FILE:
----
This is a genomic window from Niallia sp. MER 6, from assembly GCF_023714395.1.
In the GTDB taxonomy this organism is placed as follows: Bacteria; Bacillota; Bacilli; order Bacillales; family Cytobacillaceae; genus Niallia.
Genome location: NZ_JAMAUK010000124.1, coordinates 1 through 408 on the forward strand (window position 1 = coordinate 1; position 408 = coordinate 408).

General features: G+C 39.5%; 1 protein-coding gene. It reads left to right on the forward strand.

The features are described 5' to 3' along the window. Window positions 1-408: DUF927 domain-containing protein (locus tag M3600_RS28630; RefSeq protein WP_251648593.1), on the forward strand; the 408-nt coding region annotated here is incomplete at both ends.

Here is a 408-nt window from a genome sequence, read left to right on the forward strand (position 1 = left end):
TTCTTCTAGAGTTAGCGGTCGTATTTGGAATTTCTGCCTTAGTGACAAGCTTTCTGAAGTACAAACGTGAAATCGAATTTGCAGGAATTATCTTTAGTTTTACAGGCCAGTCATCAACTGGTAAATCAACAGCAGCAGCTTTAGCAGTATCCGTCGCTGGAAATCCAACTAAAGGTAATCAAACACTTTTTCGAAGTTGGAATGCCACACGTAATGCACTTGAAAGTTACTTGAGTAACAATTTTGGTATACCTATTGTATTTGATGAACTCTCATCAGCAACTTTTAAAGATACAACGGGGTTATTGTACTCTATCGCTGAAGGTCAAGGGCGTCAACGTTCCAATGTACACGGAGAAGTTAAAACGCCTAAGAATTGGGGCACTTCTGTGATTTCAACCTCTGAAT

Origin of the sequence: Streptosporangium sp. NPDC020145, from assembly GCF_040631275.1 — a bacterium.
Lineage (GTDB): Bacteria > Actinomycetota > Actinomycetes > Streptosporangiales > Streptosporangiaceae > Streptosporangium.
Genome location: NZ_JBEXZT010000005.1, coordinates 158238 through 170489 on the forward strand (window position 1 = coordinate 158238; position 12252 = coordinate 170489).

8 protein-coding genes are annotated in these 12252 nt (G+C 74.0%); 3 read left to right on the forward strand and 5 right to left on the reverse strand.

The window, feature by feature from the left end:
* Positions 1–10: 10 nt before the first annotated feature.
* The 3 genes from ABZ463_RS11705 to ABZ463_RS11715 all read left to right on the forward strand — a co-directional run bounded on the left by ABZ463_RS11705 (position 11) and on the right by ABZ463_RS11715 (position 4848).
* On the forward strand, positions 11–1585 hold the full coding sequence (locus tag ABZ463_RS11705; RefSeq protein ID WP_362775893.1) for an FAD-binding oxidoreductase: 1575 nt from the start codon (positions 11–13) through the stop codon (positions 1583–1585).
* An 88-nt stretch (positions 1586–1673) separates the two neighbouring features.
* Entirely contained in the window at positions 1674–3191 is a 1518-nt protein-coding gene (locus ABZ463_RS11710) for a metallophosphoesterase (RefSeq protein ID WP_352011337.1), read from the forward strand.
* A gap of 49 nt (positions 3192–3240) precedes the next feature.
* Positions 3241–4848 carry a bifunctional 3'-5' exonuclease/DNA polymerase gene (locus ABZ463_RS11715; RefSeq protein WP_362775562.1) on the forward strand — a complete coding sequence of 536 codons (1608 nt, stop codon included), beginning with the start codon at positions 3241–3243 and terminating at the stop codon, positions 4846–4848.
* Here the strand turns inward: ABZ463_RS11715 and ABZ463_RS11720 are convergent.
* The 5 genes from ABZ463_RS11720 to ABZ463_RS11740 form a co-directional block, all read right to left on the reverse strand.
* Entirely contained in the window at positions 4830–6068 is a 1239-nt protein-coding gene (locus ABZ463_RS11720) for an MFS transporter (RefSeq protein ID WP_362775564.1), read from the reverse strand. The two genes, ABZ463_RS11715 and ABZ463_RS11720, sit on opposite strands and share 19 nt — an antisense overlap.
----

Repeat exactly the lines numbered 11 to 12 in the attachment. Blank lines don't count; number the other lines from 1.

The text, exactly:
8 protein-coding genes are annotated in these 12252 nt (G+C 74.0%); 3 read left to right on the forward strand and 5 right to left on the reverse strand.

The window, feature by feature from the left end: